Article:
1987, AIDS is misunderstood and prejudice is running wild. At first I asked why would anyone want to document this sad and depressing time but of course we need to know where we came from to appreciate where we are now. June had a special relationship with her uncle and god-father, respected painter Finn Weiss. When he died of an AIDS related condition her mother pointed out the man who killed him, who gave him AIDS, Finn’s partner Toby. Gradually June and Finn begin to develop a relationship. June learns that the reason she never knew about Toby, essentially her uncle’s husband, was because it was the only way her mother would let her brother Finn have a relationship with June and her older sister Greta. It is interesting to see June assess the situation and come to her own conclusions.

“Toby was right. Finn was my first love. But Toby, he was my second. And the sadness in that stretched like a thin cold river down the length of my whole life.”

Wolves is a YA novel but has much to offer adults.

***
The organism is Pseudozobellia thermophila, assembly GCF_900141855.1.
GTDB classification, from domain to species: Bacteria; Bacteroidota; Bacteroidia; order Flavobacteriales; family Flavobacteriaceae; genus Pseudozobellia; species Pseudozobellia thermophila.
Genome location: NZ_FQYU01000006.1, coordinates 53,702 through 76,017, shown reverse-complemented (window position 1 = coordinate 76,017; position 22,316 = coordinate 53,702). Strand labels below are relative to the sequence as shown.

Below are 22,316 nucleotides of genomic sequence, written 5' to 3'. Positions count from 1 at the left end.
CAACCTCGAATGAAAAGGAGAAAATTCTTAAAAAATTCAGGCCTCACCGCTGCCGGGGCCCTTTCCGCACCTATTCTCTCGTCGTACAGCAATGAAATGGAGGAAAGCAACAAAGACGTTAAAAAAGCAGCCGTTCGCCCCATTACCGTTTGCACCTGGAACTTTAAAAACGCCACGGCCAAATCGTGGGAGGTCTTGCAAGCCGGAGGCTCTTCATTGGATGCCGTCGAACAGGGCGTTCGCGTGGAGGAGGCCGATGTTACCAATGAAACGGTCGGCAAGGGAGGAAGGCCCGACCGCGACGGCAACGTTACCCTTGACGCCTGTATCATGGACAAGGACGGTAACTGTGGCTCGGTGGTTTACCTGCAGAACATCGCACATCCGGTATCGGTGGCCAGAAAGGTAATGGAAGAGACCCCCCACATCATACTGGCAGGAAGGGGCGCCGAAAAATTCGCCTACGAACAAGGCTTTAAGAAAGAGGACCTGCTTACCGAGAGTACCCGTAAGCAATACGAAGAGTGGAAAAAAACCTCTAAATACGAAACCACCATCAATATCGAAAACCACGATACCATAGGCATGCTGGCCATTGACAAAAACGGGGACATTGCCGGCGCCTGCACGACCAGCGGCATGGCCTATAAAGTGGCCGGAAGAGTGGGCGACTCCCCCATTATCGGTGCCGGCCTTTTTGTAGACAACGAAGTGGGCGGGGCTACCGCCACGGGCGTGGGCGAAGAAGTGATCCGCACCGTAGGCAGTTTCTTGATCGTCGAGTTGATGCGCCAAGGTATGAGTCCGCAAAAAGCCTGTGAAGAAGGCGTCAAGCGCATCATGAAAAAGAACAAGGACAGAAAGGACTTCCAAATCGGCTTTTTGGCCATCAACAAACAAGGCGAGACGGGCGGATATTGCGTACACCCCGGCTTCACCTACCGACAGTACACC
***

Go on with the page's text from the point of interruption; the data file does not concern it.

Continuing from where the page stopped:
NOT MY FATHER’S SON

ALAN CUMMINGalan

Cumming’s memoir begins on the Panmure estate in Carnoustie, Scotland – not a council estate but the leftovers of a country house where his dad runs a saw mill: “It was all very feudal and a bit Downton Abbey, minus the abbey… Looking back on it, it was a beautiful place to grow up, but at the time all I wanted was to get away as far as possible.” His father was brutal, taking all his pain and anger out on his youngest son Alan. “Soon, my head was propelled forward by his hand, the other one wielding a rusty pair of clippers that he used on the sheep…They were blunt and dirty and they cut my skin, but my father shaved my head with them, holding me down like an animal.” He made up a story about cutting his own hair for the teachers and students at school the next morning. Scariest of all are the calms between the storms: “That was the worst bit, the waiting… I never knew exactly when it would come, and that, I know, was his favourite part.”